INTO THE HOLIES BY THE BLOOD OF CHRIST
We all seem to be imbued with the idea, and to feel instinctively, that unhappiness is the common state of man in this life; so much so that when we see a person exceedingly happy or laughing heartily we are wont to exclaim: Something is going to happen to that person. A pagan philosopher has said that no man is so unfortunate as he who has never been unfortunate. Pere Laurent has given us an admirable treatise on The Mission of Pain. Pain is everywhere; it overtakes every human life at some time in its course. It comes to us all as a chief part of our inheritance and can be traced back to the origin of the world as the consequence of an overthrow at the beginning of things; it is the chastisement of a fault which upset the order of things established at the creation. Man is a sinner expiating the guilt of his first parents. Now this chastisement is neither blind nor brutal; Christianity has taught us that it provides a means of intelligent and soul-redeeming atonement. Pain, being a consequence of original sin, its mission must be, first of all, expiatory in character. Beneath the harsh envelope of the word, expiation, something sacred is divined, and, as it were, a consoling and godlike function is felt to underlie the painful thought it awakens. Expiation is made up of sufferings and alleviations, of smiles and tears, of dolorous lamentations, and solace administered. It galls our self-love, and crushes our offended pride, and yet we do not call down imprecations upon it, because we feel that it has within itself a secret of moral grandeur which it alone possesses; because by it we are rehabilitated in our own eyes. It unmans us, but at the same time it increases our spiritual growth; it humiliates us, but only that we may be given the right to behold ourselves without being ashamed.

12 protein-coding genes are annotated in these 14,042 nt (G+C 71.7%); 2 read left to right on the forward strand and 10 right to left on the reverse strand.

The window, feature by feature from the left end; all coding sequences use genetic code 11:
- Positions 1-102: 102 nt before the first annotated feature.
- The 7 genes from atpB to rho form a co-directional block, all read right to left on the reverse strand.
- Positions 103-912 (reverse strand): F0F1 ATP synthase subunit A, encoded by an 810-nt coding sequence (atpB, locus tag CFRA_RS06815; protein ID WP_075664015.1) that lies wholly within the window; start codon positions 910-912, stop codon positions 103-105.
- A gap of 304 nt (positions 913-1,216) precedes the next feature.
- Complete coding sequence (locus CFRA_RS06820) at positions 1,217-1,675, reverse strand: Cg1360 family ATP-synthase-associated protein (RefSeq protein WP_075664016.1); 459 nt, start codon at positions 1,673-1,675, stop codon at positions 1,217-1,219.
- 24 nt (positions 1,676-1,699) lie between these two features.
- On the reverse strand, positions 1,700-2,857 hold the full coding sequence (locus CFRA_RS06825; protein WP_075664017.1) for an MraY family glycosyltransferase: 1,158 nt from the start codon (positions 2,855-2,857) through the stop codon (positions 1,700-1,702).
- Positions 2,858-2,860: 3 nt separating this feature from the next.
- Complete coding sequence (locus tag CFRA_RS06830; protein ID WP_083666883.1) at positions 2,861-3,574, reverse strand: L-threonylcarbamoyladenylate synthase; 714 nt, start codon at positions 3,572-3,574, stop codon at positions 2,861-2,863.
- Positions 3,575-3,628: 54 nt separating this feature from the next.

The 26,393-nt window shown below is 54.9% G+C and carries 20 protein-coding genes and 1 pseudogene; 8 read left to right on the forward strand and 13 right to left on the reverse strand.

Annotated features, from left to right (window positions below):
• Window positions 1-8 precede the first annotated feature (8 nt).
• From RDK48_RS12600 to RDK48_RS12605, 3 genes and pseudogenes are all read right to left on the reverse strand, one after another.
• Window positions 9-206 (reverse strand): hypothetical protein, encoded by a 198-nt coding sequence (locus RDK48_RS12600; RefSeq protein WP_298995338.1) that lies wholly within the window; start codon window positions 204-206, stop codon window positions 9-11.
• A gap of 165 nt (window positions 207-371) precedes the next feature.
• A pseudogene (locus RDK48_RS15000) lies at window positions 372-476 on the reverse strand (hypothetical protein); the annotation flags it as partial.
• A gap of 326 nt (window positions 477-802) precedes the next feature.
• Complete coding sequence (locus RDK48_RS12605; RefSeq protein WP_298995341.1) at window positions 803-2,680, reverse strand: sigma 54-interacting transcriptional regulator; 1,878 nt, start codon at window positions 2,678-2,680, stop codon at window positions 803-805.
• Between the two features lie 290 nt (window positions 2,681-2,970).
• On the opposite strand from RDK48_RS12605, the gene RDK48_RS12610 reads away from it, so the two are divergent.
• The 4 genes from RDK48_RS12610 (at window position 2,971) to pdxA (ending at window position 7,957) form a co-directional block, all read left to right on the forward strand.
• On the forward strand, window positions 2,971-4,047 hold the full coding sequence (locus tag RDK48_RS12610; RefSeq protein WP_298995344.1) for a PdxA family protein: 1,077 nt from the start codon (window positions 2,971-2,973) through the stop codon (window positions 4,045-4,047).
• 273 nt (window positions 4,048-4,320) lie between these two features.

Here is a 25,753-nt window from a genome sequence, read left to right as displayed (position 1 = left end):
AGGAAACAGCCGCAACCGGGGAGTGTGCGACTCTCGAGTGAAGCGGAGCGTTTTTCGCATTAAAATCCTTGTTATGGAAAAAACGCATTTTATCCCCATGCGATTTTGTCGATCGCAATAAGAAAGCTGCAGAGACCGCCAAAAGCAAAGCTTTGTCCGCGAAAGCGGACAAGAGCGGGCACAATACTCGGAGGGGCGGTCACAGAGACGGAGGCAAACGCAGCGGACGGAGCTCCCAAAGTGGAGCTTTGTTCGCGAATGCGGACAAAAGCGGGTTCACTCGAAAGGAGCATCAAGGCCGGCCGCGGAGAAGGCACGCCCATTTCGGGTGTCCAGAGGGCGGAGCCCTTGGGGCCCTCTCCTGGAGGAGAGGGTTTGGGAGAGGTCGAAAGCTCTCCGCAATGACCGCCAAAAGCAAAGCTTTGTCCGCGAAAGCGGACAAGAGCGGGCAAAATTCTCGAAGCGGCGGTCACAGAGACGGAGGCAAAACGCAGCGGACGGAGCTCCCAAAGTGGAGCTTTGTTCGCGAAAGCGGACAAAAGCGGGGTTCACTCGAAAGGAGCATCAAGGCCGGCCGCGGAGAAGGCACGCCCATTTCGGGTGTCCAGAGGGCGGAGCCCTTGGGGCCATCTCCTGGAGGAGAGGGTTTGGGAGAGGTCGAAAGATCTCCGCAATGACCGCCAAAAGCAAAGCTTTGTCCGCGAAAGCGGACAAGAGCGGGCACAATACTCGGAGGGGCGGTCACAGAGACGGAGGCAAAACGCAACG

In all things we suffer tribulation, but are not distressed: we are straitened, but are not destitute: we suffer persecution, but are not forsaken: we are cast down, but we perish not. For which cause we faint not: but though our out ward man is corrupted, yet the inward man is renewed day by day.
Since the mission of pain lies chiefly in atonement, what better aid could the sick employ in their sufferings than the devotion to the Precious Blood, which was shed precisely for the remission and expiation of sin? Your present suffering may not have been sent to you on account of your own actual sins, yet all earthly misery is a consequence of sin. Now, as we were ransomed from sin by the Blood of Jesus, can we not be healed of the effects of sin by the same Price of our Redemption? The Blood of our Redemption not only wipes out the stains of sin, but imparts to us along with sanctifying grace other spiritual and temporal favors.